How does Steinbeck create mood and atmosphere in section 6

Topics: Of Mice and Men, Great Depression, John Steinbeck Pages: 4 (1285 words) Published: September 22, 2013
The description of the setting in this chapter is very different from the previous one, but also very similar in other ways. It is different because the mood is generally more threatening and ominous, but also because our vision of the characters in it is different, and we have fears, hopes and general suspense coming from the previous chapters, while in the first description it was a completely new setting. It is much more ominous because small bits of the description make a fundamental difference. For example, there is the snake gliding smoothly on the pool surface, only to be eaten by a silent heron. There is also the presence of wings, which puts everything in motion and can be quite creepy sometimes at night when suddenly it goes away. There is an uneasy stillness and Lennie is also much more preoccupied and sad. This chapter is also very similar to the first however, because it is in the same location, at the same time (sunset), and with the same characters. Even the same words are repeated and the dream is a central point of discussion. "The deep green pool of the Salinas River was still in the late afternoon. Already the sun had left the valley to go climbing up the slopes of the Gabilan mountains, and the hilltops were rosy in the sun. But by the pool among the mottled sycamores, a pleasant shade had fallen."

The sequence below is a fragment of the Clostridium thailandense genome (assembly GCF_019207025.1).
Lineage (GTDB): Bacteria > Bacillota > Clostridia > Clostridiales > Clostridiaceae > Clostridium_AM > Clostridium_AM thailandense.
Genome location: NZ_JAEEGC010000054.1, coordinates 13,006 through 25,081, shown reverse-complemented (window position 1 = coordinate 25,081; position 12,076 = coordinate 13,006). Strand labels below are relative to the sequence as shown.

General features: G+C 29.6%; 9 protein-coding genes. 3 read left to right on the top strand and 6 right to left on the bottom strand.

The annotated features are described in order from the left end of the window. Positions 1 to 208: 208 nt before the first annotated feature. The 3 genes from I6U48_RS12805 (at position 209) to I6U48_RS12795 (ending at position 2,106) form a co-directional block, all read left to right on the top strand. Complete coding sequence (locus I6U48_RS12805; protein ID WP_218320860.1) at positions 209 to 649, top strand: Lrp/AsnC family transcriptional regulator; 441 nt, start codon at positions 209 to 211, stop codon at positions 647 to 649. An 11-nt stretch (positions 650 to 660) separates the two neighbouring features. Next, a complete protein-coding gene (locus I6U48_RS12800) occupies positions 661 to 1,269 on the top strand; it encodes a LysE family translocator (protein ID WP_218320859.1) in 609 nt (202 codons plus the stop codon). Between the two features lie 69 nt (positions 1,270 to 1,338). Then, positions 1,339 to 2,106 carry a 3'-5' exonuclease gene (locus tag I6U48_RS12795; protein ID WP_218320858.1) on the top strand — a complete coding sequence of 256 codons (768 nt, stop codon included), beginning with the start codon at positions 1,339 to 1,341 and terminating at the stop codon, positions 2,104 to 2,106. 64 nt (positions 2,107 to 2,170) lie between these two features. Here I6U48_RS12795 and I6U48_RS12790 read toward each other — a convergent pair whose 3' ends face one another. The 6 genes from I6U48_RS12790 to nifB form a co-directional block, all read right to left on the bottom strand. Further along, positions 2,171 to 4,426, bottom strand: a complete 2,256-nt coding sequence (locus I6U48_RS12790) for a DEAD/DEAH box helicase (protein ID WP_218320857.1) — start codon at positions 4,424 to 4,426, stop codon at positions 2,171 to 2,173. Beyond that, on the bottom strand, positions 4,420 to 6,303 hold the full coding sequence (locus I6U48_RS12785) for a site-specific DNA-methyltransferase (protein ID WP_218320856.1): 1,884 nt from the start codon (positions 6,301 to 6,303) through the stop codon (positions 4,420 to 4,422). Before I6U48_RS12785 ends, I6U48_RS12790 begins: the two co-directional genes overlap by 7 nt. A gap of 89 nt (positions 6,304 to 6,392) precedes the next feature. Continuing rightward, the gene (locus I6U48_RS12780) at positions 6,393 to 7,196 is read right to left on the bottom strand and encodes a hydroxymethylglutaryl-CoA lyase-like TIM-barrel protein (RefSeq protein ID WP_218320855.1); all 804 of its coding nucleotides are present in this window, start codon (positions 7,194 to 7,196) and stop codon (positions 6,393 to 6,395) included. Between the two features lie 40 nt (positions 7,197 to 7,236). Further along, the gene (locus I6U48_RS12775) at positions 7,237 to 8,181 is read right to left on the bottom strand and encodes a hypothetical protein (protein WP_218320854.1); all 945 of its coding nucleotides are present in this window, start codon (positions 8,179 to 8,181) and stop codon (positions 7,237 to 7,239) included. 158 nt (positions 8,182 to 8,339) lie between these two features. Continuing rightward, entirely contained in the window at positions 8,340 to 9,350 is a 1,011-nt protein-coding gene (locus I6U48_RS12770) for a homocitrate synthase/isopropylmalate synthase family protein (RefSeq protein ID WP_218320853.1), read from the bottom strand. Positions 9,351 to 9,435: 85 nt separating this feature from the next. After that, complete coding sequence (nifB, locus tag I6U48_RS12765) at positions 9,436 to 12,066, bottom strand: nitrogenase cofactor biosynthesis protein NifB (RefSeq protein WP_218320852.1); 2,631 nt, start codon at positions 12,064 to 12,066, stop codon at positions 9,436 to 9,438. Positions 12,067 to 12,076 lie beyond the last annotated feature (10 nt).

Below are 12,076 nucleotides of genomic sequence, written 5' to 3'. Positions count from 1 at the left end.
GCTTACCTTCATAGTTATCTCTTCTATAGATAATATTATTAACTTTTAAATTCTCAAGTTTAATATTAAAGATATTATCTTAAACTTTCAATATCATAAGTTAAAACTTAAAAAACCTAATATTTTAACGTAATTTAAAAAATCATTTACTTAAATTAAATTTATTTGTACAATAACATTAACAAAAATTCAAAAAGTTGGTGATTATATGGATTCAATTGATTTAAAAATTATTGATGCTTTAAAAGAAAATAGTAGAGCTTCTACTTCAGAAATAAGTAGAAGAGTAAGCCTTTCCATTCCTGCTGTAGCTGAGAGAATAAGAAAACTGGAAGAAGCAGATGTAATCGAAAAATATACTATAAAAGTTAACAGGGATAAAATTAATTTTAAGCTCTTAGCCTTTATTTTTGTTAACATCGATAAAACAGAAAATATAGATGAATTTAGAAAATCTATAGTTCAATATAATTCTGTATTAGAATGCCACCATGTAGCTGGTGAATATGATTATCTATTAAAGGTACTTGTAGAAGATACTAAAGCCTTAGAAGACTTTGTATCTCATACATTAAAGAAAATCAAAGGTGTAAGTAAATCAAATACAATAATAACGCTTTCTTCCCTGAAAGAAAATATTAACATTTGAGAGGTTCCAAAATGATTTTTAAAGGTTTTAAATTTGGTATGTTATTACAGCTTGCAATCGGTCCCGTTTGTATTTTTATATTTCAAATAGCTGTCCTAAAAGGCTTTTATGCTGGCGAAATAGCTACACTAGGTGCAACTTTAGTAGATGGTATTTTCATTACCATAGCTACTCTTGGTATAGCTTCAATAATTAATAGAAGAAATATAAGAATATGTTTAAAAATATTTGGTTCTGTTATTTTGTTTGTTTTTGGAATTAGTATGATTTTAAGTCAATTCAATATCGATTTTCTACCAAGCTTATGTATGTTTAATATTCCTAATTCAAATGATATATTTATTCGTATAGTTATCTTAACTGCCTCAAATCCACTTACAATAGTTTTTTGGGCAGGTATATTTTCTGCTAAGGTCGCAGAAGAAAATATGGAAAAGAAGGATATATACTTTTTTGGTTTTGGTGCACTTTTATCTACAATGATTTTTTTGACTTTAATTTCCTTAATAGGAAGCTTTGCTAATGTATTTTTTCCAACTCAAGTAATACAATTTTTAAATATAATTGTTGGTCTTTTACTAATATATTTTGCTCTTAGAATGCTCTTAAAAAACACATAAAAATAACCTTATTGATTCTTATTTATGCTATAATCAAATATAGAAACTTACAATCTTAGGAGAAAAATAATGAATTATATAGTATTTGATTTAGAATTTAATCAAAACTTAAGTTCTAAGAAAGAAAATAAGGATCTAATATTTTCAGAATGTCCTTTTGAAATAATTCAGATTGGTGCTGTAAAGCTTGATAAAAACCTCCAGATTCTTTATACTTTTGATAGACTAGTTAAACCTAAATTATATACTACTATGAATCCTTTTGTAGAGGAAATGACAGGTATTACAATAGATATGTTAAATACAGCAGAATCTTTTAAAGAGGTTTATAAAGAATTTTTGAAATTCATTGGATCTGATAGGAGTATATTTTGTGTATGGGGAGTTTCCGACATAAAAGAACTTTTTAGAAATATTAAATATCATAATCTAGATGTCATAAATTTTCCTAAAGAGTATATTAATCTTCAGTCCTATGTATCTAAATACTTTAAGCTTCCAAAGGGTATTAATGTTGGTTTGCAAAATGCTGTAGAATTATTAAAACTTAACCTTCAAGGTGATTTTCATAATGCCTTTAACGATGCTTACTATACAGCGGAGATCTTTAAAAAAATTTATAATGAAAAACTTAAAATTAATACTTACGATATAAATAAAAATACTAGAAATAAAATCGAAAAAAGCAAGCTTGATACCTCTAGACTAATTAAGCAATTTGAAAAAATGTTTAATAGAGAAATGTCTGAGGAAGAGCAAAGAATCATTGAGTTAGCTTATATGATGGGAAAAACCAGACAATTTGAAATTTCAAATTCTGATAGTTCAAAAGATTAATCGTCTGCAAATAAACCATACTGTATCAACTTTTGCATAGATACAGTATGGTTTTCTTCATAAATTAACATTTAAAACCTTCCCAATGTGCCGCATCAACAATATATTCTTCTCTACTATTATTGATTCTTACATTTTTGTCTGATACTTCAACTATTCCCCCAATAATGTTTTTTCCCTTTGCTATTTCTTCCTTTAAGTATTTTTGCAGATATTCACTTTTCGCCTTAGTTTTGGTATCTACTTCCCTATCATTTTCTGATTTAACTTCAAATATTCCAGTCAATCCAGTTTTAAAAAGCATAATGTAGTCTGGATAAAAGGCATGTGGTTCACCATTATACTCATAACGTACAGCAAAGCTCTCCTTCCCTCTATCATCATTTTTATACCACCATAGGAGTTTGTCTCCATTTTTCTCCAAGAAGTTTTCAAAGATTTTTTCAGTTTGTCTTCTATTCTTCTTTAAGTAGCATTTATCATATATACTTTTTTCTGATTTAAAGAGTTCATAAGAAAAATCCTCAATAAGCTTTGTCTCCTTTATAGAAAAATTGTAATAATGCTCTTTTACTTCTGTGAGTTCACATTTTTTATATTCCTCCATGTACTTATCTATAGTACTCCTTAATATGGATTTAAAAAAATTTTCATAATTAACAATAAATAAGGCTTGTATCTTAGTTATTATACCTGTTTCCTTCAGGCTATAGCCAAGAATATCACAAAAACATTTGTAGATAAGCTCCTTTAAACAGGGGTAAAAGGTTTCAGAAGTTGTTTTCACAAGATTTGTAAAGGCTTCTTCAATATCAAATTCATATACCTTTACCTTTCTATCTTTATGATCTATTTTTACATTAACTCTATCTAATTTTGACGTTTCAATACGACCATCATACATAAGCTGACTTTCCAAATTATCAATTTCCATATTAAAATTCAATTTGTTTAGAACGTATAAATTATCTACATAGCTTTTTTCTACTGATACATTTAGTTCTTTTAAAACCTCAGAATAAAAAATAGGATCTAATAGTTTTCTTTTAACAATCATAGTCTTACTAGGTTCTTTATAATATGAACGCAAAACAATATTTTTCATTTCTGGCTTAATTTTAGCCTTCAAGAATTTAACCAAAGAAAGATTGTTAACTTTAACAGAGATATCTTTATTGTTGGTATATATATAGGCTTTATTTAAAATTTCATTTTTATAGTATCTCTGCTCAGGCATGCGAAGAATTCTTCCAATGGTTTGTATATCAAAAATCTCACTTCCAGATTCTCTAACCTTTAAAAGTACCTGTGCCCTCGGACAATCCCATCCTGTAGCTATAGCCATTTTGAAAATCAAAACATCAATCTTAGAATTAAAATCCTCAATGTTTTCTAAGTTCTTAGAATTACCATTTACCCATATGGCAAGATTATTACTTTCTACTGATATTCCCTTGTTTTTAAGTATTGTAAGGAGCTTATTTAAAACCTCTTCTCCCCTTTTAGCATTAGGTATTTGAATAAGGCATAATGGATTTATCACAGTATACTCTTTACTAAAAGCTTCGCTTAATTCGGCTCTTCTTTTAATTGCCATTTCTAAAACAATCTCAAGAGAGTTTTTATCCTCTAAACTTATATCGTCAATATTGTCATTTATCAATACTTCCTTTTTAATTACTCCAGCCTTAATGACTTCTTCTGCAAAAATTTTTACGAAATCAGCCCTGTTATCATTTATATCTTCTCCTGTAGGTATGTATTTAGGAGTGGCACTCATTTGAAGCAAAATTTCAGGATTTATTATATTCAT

Lennie has two different visions in the final scene: one of his aunt scolding him, and one of a giant rabbit telling him off. They reveal exactly what Lennie is thinking and feeling at that precise moment. He is in fact feeling great guilt, but also astonishment and frustration. It is also the most important insight we have on how Lennie thinks, feels, and therefore acts. I find it is almost a final insight into Lennie's mind and a further confirmation of his childishness, innocence and simple-mindedness. The two visions are really manifestations of Lennie's conscience reprimanding him. Aunt Clara, the first vision, is telling him that he will...
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